All bubbles eventually burst.

5:16 AM Jessica Montgomery 0 Comments

I am so fresh in soul and spirit that life gushes and bubbles around me in a thousand springs.
Robert Schumann



My fellow expat friends keep posting these articles on Facebook that give insight into 'Expat Life' and I can't help but comment on them. They're pretty great and they can give you an encouraging nudge on your chin when homesickness rears its angry head. Sometimes you need to read a couple witty blurbs to remind you, "Ah yes, I'm not alone in this nonsense."

The most recent article brought to my attention talks about the "The Expat Bubble": The Expat Bubble: Things I Now View As Normal that Probably Aren't 
I've touched on this subject before and to see someone else write about it makes me feel more sane. I'm sure my friends and family back home have already realized that I'm different. Socially, emotionally, my confidence is a little bit higher, I'm taking more (what I would used to call) risks, I'm more independent, etc. Coming to Korea has easily been one the best decisions I have ever made in my 25 years of life. (That, and that one time in 4th grade I guessed the number 72 out of 100 and won a green folder from Mr. Sturgell's "prize-box". Hell yeah.) But in all seriousness; it has been. I've adapted to life here in ways that I never thought I'd have to. My patience has grown. For as much as I do jump head first into things now, I flirt a fine line with considering more variables before doing so. Not because I'm nervous, but because I fear settling. I now seek out the best for myself. I've been thrust into a world where the options have now become psychologically obtainable.

So. Yes. I have changed. And many of the attributes that I have picked up while living abroad I hope to carry with me back to The States, or The 'Western World', -or wherever I end up! A friend of mine said a while back that he hopes to keep "the zeal". I loved that, and I totally understood what he meant. But, there are some things that I will need to drop. Drop, well, drop like a bad habit. The article mentioned above compiles a nice list of differences between expat life and, what my close friends and I have coined as, "Real Life". Let's see if I can compile my own...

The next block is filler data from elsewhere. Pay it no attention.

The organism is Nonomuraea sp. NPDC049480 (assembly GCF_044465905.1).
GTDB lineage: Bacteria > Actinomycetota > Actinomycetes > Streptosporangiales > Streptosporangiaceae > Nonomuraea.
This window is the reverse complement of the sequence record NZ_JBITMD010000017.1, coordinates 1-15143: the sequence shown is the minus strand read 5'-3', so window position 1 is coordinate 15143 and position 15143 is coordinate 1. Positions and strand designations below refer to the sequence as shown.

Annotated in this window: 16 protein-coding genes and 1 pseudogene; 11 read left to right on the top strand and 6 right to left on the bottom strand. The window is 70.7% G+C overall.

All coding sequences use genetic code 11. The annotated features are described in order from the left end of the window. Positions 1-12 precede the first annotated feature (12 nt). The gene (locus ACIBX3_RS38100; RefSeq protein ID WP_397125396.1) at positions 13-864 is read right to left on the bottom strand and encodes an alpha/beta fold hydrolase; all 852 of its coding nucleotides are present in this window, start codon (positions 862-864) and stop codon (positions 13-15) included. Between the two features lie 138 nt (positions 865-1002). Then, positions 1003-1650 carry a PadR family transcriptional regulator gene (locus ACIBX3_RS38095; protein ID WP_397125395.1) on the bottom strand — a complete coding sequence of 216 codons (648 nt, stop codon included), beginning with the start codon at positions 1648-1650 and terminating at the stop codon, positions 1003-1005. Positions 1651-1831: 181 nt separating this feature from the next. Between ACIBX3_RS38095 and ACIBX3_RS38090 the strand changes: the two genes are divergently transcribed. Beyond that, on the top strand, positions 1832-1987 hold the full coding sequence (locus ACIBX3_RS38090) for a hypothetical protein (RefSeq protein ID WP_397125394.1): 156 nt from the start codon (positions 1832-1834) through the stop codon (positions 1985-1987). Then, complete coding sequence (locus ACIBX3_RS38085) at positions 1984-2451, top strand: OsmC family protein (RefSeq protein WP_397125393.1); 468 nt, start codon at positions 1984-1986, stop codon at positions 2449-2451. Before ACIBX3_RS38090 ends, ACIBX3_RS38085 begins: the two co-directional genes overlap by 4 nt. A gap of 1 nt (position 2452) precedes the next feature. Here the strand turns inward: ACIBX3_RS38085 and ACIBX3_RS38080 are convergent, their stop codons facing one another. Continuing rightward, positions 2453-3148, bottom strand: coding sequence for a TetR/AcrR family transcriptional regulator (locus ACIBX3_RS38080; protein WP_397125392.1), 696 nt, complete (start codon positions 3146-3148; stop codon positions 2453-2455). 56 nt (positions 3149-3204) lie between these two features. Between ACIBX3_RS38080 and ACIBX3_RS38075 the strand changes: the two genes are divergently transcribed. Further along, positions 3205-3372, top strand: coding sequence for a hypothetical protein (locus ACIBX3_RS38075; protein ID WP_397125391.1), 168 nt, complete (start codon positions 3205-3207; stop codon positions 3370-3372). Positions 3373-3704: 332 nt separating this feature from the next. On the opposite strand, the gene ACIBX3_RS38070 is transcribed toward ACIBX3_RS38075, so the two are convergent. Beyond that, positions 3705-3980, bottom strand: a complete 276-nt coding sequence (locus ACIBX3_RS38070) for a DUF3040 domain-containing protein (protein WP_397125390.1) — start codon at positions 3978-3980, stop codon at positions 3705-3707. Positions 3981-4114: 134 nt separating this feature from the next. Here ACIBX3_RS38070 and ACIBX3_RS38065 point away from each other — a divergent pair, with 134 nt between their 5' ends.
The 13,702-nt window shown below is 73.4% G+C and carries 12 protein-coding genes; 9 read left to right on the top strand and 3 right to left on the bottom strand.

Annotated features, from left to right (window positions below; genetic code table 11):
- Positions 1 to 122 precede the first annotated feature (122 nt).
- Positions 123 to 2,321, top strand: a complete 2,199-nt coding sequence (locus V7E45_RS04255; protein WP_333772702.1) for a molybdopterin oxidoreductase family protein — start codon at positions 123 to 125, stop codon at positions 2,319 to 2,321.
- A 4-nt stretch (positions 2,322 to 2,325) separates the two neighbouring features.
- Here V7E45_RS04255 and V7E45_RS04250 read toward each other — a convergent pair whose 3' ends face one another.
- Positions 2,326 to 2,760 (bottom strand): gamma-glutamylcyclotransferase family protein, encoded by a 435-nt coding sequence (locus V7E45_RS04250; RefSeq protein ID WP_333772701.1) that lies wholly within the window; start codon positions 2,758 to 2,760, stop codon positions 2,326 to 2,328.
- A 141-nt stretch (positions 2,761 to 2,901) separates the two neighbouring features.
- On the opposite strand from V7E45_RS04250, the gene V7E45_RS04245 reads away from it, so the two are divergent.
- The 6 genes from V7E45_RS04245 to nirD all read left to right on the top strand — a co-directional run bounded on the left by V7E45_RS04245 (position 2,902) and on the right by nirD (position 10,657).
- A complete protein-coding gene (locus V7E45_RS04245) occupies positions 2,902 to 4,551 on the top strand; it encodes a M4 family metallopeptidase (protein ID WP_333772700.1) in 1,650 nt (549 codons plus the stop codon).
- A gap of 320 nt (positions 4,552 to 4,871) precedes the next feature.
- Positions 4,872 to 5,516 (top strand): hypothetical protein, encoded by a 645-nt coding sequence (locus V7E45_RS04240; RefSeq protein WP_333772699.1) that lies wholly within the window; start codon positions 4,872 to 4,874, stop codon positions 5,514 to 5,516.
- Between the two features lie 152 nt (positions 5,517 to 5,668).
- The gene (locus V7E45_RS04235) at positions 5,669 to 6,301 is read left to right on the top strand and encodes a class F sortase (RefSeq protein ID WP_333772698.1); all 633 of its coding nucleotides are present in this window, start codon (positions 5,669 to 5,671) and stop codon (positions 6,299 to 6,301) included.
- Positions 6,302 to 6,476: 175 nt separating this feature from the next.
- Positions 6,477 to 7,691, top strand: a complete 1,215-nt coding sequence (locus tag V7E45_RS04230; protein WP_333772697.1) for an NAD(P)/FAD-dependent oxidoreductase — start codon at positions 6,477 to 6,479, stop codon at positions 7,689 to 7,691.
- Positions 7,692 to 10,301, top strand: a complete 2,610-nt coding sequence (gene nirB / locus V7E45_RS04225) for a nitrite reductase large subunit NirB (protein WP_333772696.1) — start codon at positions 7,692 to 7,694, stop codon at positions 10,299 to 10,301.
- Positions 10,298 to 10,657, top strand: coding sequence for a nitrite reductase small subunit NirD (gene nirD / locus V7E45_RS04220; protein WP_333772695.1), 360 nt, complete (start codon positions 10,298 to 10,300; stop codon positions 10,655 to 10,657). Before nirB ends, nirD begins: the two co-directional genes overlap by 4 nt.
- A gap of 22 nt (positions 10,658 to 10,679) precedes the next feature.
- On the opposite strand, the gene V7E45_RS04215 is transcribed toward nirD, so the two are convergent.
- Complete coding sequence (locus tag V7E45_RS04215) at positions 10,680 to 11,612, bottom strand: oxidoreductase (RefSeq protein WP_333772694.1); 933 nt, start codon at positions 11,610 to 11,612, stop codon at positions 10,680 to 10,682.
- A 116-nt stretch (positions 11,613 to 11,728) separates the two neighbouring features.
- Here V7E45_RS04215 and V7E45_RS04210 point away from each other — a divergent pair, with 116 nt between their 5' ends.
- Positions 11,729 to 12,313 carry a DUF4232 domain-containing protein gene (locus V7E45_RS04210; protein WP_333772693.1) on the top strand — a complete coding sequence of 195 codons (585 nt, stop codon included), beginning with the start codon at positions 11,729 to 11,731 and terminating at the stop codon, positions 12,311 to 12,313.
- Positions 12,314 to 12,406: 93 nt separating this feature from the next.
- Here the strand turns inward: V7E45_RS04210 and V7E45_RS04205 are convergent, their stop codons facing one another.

Hard Shell:
For the umpteenth time: I've opened up to people here like I never have before. I've mentioned before that I've noticed while living abroad, relationships are formed quick and vulnerability is thrown out the window. We are extremely open with each other. I know things about some of my friends here, whom I've only known one year, that I've yet to learn about friends back home that I've known for ten. Emotions are amplified, communities are tight and concentrated, and a family is formed that is relatively alienated from the majority of the country. We all have at least one thing in common and that's what brought us here. We are open individuals (Which is a new thing for me.), and that's quite refreshing. -This is something that I would like to keep with me in my return to The West. But, a polar opposite consequence of this new-found openness of mine is that I've also obtained a little bit of a "hard shell". That's an oxymoron right? Well, let me explain. With this openness I've also gained assertion. My assertion stems from the fact that I'm, at heart, a push-over. But living in a different country, a different culture, and for the first time living on my own, being a push-over wasn't going to cut it. Still sounds ok, right? Well, it can be but I feel like this new found protectiveness can be a little difficult to control. What should I brush off and what should I take to heart? I'm still juggling with two cultures and my own upbringing in my mind. Difficult to explain I guess...